In 2011, I wrote about mass murder at Kermit Gosnell’s abortion “clinic”:
From the Office of the District Attorney in Philadelphia:
Viable babies were born*. Gosnell killed them by plunging scissors into their spinal cords. He taught his staff to do the same.
This is a remarkable moment in American life: A man is killing actual living, gurgling, bouncing babies on an industrial scale – and it barely makes the papers. Had he plunged his scissors into the spinal cord of a Democrat politician in Arizona, then The New York Times, ABC, CBS, NBC and everyone else would be linking it to Sarah Palin’s uncivil call for dramatic cuts in government spending. But “Doctor” Kermit Gosnell’s mound of corpses is apparently entirely unconnected to the broader culture.
And so it goes two years on, at “Doctor” Gosnell’s trial:
Medical assistant Adrienne Moton admitted Tuesday that she had cut the necks of at least 10 babies after they were delivered, as Gosnell had instructed her. Gosnell and another employee regularly “snipped” the spines “to ensure fetal demise,” she said.
Moton sobbed as she recalled taking a cellphone photograph of one baby because he was bigger than any she had seen aborted before. She measured the fetus at nearly 30 weeks, and thought he could have survived, given his size and pinkish color. Gosnell later joked that the baby was so big he could have walked to the bus stop, she said.
Notwithstanding Dr. Gosnell’s jest, and the fact that newborns delivered alive are generally regarded as “babies,” the New York Times’ only story on the case is punctilious enough to refer to Gosnell’s victims as “viable fetuses,” and its early paragraphs emphasize the defense’s wearily predictable line that this is a “racist prosecution.” Instead of my Arizona comparison, what about Sandy Hook? One solitary act of mass infanticide by a mentally-ill loner calls into question the constitutional right to guns, but a sustained conveyor belt of infanticide by an entire cadre of cold-blooded killers apparently has no implications for the constitutional right to abortion. As one commentator wondered two years ago:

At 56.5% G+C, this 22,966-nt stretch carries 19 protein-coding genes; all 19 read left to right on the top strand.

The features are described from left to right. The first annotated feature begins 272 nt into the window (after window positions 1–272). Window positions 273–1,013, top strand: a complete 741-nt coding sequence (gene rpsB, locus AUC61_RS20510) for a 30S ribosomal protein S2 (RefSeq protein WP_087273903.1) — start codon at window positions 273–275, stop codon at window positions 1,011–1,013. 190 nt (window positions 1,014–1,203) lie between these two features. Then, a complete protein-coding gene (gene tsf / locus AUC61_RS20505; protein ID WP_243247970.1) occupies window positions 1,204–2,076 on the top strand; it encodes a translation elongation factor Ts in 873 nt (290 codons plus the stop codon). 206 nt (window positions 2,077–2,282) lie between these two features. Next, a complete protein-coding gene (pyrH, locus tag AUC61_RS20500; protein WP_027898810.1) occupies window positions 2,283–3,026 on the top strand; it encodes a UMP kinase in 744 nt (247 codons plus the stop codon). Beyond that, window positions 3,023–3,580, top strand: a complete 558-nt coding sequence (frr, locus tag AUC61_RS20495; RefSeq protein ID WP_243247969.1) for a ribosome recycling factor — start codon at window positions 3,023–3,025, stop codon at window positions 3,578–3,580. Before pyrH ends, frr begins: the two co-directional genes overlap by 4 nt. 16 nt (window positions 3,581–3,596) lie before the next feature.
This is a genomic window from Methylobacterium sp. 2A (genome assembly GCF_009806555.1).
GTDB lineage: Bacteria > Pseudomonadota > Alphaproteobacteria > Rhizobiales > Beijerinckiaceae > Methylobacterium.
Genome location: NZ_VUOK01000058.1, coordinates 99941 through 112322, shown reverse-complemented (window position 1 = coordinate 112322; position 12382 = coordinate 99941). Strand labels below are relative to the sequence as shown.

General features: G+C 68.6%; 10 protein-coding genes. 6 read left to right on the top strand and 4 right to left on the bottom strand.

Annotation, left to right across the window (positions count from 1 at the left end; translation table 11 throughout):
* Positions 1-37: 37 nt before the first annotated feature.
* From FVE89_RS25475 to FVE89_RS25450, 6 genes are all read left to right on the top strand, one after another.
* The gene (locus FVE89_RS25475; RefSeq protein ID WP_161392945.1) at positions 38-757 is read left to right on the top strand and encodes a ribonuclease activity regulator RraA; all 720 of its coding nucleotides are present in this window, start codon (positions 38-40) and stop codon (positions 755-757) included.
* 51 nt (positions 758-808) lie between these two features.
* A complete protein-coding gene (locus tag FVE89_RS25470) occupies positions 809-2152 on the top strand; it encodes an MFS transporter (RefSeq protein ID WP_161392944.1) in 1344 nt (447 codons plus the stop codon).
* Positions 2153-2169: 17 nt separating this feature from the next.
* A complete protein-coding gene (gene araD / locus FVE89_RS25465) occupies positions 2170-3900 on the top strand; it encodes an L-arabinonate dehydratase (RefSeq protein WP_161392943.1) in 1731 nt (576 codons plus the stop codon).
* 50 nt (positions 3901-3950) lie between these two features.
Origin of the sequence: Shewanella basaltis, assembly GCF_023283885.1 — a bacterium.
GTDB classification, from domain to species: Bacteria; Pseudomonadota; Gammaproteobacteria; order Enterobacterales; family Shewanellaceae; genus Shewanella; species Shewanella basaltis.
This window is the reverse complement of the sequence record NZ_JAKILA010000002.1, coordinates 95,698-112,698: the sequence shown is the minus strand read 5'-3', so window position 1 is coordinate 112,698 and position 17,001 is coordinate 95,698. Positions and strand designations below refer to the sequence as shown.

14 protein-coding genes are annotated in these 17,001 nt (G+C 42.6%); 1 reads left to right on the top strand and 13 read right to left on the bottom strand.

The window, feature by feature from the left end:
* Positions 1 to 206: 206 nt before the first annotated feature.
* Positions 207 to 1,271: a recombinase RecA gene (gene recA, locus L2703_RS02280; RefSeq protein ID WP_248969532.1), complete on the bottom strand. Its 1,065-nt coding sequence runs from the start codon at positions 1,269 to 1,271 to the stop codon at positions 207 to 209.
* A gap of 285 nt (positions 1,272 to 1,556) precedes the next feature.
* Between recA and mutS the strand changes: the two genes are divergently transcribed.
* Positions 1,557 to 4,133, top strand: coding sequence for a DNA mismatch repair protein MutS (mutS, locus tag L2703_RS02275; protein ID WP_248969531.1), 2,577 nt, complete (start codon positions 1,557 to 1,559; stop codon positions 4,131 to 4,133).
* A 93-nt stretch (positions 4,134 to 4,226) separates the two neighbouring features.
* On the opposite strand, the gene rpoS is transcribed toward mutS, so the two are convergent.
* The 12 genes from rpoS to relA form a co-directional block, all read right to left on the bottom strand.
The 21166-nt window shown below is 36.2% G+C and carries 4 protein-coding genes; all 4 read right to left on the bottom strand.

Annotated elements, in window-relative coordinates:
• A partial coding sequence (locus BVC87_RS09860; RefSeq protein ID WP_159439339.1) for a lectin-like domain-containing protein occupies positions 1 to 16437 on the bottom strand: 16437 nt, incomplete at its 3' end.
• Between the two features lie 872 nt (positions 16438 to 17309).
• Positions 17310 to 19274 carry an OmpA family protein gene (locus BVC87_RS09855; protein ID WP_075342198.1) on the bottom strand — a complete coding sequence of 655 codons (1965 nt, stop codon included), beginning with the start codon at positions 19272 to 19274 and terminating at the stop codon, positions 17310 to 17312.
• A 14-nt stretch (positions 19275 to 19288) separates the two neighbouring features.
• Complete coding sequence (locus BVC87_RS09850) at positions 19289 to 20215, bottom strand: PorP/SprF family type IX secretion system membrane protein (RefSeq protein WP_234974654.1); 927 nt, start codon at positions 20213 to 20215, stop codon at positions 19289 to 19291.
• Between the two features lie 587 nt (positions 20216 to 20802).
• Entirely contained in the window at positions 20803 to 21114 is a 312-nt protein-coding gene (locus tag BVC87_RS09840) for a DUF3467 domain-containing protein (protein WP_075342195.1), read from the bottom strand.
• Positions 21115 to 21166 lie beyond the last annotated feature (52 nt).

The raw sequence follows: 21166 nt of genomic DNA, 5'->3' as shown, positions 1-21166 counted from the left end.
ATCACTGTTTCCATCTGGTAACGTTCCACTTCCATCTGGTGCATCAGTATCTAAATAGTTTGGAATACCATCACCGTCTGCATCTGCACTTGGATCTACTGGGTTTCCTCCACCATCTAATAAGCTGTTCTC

Does 30 years of calling babies “blobs of tissue” have no effect on the culture?
For the answer, consider the testimony of “Nurse” Moton — and the clarification by AP writer Maryclaire Dale:
She once had to kill a baby delivered in a toilet, cutting its neck with scissors, she said. Asked if she knew that was wrong, she said, “At first I didn’t.”
Abortions are typically performed in utero.
“Typically.” So, finding oneself called on to “abort” a “viable fetus” in a toilet with a pair of scissors, who wouldn’t be confused as to whether it’s “wrong” or merely marginally atypical?
Gosnell’s murderous regime in Philadelphia reflects on him. The case’s all but total absence from the public discourse reflects on America:
It’s time for the lukewarm to get over whatever prejudices are keeping them from getting on the right side of this issue, for the good of the victims of this ghastly culture, and for their own good as well.